Race and Revolution by Max Shachtman, Hardcover | Barnes & Noble
Race and Revolution

Race and Revolution

by Max Shachtman
     
 

A riveting inquiry into black history and American racism published here for the first time, Race and Revolution is a work of radiant insight and bold logic.

Astonishingly advanced for its time, the document was originally drafted in 1933 as Communism and the Negro and was by far the most comprehensive statement on race produced by the Left Opposition,

Overview

A riveting inquiry into black history and American racism published here for the first time, Race and Revolution is a work of radiant insight and bold logic.

Astonishingly advanced for its time, the document was originally drafted in 1933 as Communism and the Negro and was by far the most comprehensive statement on race produced by the Left Opposition, the dissenting Communist tendency led by Leon Trotsky.

Race and Revolution places the black struggle for freedom and equality at the heart of American history. Racial oppression, Shachtman argues, can be comprehended only within the totality of social and class relations. The document culminates in a devastating polemic against the Communist Party’s call for a Black Belt state in the American South.

A clarifying introduction by Christopher Phelps explains the document’s historical genesis, compares it to the views of Trotsky and C. L. R. James, and evaluates it in light of subsequent theoretical and historical developments.

Editorial Reviews

David Roediger
“This seminal text on revolutionary socialism and race is, as Christopher Phelps’s excellent introduction shows, equally fascinating for its great strengths and its revealing rigidities. It shows, in history and theory, the devastating impact of white racism in weakening the whole working class. It is a must-read for anyone wishing to understand the context of the celebrated 1939 exchanges on race, class and revolution between Leon Trotsky and C.L.R. James, and anyone seeking to understand the evolution of race and class in the twentieth-century United States.”
From the Publisher
“This seminal text on revolutionary socialism and race is, as Christopher Phelps’s excellent introduction shows, equally fascinating for its great strengths and its revealing rigidities. It shows, in history and theory, the devastating impact of white racism in weakening the whole working class. It is a must-read for anyone wishing to understand the context of the celebrated 1939 exchanges on race, class and revolution between Leon Trotsky and C.L.R. James, and anyone seeking to understand the evolution of race and class in the twentieth-century United States.”—David Roediger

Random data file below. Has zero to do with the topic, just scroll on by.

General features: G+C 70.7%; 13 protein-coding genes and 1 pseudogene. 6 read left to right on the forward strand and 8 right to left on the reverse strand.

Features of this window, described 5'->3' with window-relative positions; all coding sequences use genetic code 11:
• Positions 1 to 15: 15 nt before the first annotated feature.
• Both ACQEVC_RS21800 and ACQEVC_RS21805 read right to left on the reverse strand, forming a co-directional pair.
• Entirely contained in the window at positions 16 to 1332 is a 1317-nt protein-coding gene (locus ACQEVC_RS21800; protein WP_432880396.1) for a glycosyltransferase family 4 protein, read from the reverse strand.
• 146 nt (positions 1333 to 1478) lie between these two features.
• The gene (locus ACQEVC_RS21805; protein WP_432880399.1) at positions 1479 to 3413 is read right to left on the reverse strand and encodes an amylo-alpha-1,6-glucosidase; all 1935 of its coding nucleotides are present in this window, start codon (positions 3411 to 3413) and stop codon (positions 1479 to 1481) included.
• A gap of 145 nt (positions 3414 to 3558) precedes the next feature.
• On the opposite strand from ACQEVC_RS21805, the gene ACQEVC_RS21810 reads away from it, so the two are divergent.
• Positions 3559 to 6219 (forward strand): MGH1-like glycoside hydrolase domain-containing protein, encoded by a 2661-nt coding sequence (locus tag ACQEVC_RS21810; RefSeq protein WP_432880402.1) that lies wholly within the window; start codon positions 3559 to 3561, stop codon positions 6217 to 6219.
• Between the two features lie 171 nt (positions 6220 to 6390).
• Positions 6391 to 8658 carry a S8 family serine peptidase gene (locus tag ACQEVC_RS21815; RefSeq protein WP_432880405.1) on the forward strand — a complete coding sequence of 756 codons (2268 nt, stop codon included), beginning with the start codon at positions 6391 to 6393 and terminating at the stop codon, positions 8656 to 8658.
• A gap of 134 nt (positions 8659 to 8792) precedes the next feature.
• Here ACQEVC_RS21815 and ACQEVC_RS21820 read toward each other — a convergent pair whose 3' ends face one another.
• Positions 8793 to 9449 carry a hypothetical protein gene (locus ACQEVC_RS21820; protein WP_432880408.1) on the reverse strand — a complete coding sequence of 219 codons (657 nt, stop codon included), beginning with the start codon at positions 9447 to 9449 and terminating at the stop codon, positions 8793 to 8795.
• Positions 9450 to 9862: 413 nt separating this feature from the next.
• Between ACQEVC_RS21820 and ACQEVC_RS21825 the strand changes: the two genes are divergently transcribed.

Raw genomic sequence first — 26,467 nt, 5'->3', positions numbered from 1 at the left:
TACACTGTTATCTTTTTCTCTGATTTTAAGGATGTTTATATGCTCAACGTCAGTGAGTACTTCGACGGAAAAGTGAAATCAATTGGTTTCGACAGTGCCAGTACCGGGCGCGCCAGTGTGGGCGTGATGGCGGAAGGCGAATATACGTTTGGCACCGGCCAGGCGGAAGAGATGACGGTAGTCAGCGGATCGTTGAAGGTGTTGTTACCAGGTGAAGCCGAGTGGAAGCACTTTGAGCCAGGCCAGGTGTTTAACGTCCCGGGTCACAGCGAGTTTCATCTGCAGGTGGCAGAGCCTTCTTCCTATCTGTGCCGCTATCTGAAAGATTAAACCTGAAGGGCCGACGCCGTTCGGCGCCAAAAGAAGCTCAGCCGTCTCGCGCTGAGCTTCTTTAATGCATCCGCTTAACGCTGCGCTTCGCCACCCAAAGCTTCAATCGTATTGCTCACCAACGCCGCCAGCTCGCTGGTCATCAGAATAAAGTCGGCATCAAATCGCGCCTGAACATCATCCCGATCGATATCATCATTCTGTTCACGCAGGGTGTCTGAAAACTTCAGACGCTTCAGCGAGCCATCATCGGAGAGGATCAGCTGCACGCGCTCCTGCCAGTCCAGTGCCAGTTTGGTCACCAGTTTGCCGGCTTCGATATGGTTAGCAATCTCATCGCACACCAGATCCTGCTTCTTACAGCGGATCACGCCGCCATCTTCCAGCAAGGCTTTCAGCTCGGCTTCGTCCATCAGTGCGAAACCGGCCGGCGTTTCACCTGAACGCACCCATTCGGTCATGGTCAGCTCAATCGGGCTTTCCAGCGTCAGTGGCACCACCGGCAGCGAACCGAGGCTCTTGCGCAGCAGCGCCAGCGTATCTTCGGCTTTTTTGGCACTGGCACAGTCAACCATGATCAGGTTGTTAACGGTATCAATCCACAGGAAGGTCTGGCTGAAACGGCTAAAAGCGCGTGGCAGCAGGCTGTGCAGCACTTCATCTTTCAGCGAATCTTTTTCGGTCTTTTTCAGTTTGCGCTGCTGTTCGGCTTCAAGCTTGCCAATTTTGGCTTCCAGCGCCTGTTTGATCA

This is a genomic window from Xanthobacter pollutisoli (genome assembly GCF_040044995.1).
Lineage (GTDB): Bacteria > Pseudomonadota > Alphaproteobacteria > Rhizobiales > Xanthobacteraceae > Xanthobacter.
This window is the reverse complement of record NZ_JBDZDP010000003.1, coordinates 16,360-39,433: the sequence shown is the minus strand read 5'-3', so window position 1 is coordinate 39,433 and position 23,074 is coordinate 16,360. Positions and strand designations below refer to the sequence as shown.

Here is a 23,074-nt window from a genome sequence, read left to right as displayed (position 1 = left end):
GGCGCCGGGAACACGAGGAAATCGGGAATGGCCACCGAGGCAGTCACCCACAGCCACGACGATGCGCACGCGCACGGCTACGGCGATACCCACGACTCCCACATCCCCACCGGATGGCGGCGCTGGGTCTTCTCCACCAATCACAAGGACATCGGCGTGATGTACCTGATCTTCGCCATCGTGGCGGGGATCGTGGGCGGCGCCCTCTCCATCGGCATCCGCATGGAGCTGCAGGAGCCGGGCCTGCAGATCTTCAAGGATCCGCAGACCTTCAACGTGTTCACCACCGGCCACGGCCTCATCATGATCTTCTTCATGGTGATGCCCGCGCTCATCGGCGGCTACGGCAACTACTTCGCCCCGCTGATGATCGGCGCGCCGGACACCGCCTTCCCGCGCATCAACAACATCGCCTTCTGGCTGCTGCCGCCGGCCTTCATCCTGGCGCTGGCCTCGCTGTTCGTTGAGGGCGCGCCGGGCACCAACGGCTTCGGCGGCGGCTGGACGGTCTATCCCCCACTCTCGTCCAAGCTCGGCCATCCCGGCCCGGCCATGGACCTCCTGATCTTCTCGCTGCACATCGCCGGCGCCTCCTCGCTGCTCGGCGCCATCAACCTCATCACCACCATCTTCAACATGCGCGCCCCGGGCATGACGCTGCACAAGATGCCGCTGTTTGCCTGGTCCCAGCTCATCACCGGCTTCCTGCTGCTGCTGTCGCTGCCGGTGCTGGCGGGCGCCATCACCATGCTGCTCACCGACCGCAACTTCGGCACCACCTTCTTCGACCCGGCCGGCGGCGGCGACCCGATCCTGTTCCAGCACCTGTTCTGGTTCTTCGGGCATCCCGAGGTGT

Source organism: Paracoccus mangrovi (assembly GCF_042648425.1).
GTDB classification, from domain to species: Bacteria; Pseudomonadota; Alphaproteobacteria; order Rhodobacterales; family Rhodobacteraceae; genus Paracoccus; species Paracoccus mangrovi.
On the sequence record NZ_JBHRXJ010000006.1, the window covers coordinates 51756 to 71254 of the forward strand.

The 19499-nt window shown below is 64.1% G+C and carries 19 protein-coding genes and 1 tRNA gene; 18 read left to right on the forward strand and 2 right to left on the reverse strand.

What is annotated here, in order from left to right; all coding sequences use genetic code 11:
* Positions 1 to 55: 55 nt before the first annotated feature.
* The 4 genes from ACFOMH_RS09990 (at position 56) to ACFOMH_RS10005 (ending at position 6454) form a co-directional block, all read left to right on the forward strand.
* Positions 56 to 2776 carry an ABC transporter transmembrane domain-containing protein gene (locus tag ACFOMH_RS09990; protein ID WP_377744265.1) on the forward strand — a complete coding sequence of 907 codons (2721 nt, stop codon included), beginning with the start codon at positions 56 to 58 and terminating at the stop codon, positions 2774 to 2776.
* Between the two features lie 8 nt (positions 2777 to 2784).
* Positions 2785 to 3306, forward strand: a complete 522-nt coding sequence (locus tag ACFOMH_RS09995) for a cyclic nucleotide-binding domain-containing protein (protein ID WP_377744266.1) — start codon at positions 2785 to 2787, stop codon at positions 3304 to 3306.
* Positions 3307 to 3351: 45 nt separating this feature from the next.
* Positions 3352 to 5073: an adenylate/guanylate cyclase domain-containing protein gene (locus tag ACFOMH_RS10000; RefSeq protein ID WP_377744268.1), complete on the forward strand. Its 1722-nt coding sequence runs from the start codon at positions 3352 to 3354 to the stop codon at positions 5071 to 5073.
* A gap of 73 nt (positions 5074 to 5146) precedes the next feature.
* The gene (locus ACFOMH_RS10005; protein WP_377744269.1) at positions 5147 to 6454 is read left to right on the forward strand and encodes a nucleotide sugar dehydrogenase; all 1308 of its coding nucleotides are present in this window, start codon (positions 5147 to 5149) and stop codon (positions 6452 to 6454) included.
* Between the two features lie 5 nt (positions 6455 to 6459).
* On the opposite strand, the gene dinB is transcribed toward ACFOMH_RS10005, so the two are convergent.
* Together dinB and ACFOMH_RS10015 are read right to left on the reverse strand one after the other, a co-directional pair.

Publishers Weekly
Two texts comprise this slender volume: Phelps's introduction occupies the first third, while the remainder consists of an "advance draft" of Shachtman's previously unpublished text of revolutionary socialism, Communism and the Negro, written in 1933. Phelps (Young Sidney Hook) leads the reader through Shachtman's "political gymnastics" amid the byzantine divisions of the Communist and Socialist movements in the '30s and '40s. He traces the progress of this pamphlet, from an attempt to clarify matters for Trotsky (who "wondered aloud whether 'the Negroes do not also...speak their own language'" and "speculated that perhaps they kept their language a secret to avoid being lynched") to its limited circulation via "painstakingly retyped onion-skinned copies [among] the socialist far left during the Great Depression." Without ignoring the "many fault lines and elisions" of the most famous American Trotskyist, Phelps alerts the reader to Shachtman's foresight in addressing issues of race, class, identity and nationality. The first half of Shachtman's pamphlet offers a Marxist historical account of blacks in the U. S.; the second half addresses what was called "The Negro Question"-whether African-Americans constituted an "oppressed national minority, with a common language, culture and territory" and thus warranted the right of self-determination. Shachtman argues that they did not form a separation, and that the Stalinist position was "radically wrong and guaranteed to produce the most harmful results in the fight to liberate not only the American Negro but the whole American working class." Although an annotated edition might have made Shachtman's historical section more useful to the general reader, the book has documentary value for historians of the American left; scholars of other disciplines will appreciate the index. (July) Copyright 2003 Reed Business Information.

Product Details

ISBN-13:
9781859845127
Publisher:
Verso Books
Publication date:
04/19/2003
Pages:
120
Product dimensions:
5.56(w) x 7.79(h) x 0.72(d)

Meet the Author

Max Shachtman (1904–72) was a socialist organizer, orator and writer. He edited the journal New International.

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